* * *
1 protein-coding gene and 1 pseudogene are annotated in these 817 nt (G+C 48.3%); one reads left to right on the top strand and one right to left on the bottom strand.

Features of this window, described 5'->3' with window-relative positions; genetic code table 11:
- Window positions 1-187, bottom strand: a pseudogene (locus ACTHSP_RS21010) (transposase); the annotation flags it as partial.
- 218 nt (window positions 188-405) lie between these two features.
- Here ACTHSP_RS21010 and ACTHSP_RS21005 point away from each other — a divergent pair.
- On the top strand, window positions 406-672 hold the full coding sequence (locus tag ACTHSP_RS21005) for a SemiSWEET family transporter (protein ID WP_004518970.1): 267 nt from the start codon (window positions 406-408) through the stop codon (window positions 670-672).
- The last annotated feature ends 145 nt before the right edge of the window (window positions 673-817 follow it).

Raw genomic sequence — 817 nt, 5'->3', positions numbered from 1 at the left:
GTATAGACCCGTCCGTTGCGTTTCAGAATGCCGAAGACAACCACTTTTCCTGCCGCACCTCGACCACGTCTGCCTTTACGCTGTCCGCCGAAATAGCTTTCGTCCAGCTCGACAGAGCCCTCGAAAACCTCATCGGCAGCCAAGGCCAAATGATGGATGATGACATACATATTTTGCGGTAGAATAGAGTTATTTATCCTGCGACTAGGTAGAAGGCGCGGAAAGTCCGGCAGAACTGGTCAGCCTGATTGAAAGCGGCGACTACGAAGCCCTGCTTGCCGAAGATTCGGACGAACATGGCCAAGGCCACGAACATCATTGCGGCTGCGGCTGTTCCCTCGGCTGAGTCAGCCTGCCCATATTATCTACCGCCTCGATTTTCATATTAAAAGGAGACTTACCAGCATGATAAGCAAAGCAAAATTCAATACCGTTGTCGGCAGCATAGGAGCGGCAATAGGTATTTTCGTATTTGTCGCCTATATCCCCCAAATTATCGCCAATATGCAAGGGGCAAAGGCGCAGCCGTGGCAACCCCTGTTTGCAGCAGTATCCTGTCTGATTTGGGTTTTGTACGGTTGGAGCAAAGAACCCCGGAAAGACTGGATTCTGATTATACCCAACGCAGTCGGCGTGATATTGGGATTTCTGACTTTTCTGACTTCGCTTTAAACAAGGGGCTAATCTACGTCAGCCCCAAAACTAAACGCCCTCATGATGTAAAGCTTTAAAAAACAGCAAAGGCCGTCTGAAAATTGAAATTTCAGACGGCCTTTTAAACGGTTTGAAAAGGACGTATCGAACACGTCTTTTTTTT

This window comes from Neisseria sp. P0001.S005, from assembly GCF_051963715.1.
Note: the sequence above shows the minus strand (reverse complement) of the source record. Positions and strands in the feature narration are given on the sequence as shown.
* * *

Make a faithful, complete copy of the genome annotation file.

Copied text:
1 protein-coding gene and 1 pseudogene are annotated in these 817 nt (G+C 48.3%); one reads left to right on the top strand and one right to left on the bottom strand.

Features of this window, described 5'->3' with window-relative positions; genetic code table 11:
- Window positions 1-187, bottom strand: a pseudogene (locus ACTHSP_RS21010) (transposase); the annotation flags it as partial.
- 218 nt (window positions 188-405) lie between these two features.
- Here ACTHSP_RS21010 and ACTHSP_RS21005 point away from each other — a divergent pair.
- On the top strand, window positions 406-672 hold the full coding sequence (locus tag ACTHSP_RS21005) for a SemiSWEET family transporter (protein ID WP_004518970.1): 267 nt from the start codon (window positions 406-408) through the stop codon (window positions 670-672).
- The last annotated feature ends 145 nt before the right edge of the window (window positions 673-817 follow it).

Raw genomic sequence — 817 nt, 5'->3', positions numbered from 1 at the left:
GTATAGACCCGTCCGTTGCGTTTCAGAATGCCGAAGACAACCACTTTTCCTGCCGCACCTCGACCACGTCTGCCTTTACGCTGTCCGCCGAAATAGCTTTCGTCCAGCTCGACAGAGCCCTCGAAAACCTCATCGGCAGCCAAGGCCAAATGATGGATGATGACATACATATTTTGCGGTAGAATAGAGTTATTTATCCTGCGACTAGGTAGAAGGCGCGGAAAGTCCGGCAGAACTGGTCAGCCTGATTGAAAGCGGCGACTACGAAGCCCTGCTTGCCGAAGATTCGGACGAACATGGCCAAGGCCACGAACATCATTGCGGCTGCGGCTGTTCCCTCGGCTGAGTCAGCCTGCCCATATTATCTACCGCCTCGATTTTCATATTAAAAGGAGACTTACCAGCATGATAAGCAAAGCAAAATTCAATACCGTTGTCGGCAGCATAGGAGCGGCAATAGGTATTTTCGTATTTGTCGCCTATATCCCCCAAATTATCGCCAATATGCAAGGGGCAAAGGCGCAGCCGTGGCAACCCCTGTTTGCAGCAGTATCCTGTCTGATTTGGGTTTTGTACGGTTGGAGCAAAGAACCCCGGAAAGACTGGATTCTGATTATACCCAACGCAGTCGGCGTGATATTGGGATTTCTGACTTTTCTGACTTCGCTTTAAACAAGGGGCTAATCTACGTCAGCCCCAAAACTAAACGCCCTCATGATGTAAAGCTTTAAAAAACAGCAAAGGCCGTCTGAAAATTGAAATTTCAGACGGCCTTTTAAACGGTTTGAAAAGGACGTATCGAACACGTCTTTTTTTT

This window comes from Neisseria sp. P0001.S005, from assembly GCF_051963715.1.
Note: the sequence above shows the minus strand (reverse complement) of the source record. Positions and strands in the feature narration are given on the sequence as shown.